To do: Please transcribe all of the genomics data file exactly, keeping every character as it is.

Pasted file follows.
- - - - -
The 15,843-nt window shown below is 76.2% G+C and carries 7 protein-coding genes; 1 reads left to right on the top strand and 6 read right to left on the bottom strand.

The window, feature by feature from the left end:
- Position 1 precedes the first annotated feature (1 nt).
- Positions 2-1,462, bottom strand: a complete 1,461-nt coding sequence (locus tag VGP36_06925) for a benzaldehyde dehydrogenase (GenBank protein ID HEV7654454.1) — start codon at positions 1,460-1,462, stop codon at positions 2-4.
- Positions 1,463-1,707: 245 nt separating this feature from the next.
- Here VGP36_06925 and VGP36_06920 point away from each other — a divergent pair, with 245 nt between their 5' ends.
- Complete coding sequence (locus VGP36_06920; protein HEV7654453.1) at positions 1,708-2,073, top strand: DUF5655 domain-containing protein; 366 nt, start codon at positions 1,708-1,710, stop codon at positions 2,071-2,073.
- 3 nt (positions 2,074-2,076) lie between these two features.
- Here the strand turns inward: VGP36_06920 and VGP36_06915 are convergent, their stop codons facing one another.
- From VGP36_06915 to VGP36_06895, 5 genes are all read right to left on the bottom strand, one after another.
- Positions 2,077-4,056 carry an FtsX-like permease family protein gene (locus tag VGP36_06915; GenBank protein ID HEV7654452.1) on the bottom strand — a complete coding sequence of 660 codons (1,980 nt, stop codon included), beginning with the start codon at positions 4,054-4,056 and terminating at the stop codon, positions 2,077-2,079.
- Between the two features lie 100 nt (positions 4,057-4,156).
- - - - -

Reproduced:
The 15,843-nt window shown below is 76.2% G+C and carries 7 protein-coding genes; 1 reads left to right on the top strand and 6 read right to left on the bottom strand.

The window, feature by feature from the left end:
- Position 1 precedes the first annotated feature (1 nt).
- Positions 2-1,462, bottom strand: a complete 1,461-nt coding sequence (locus tag VGP36_06925) for a benzaldehyde dehydrogenase (GenBank protein ID HEV7654454.1) — start codon at positions 1,460-1,462, stop codon at positions 2-4.
- Positions 1,463-1,707: 245 nt separating this feature from the next.
- Here VGP36_06925 and VGP36_06920 point away from each other — a divergent pair, with 245 nt between their 5' ends.
- Complete coding sequence (locus VGP36_06920; protein HEV7654453.1) at positions 1,708-2,073, top strand: DUF5655 domain-containing protein; 366 nt, start codon at positions 1,708-1,710, stop codon at positions 2,071-2,073.
- 3 nt (positions 2,074-2,076) lie between these two features.
- Here the strand turns inward: VGP36_06920 and VGP36_06915 are convergent, their stop codons facing one another.
- From VGP36_06915 to VGP36_06895, 5 genes are all read right to left on the bottom strand, one after another.
- Positions 2,077-4,056 carry an FtsX-like permease family protein gene (locus tag VGP36_06915; GenBank protein ID HEV7654452.1) on the bottom strand — a complete coding sequence of 660 codons (1,980 nt, stop codon included), beginning with the start codon at positions 4,054-4,056 and terminating at the stop codon, positions 2,077-2,079.
- Between the two features lie 100 nt (positions 4,057-4,156).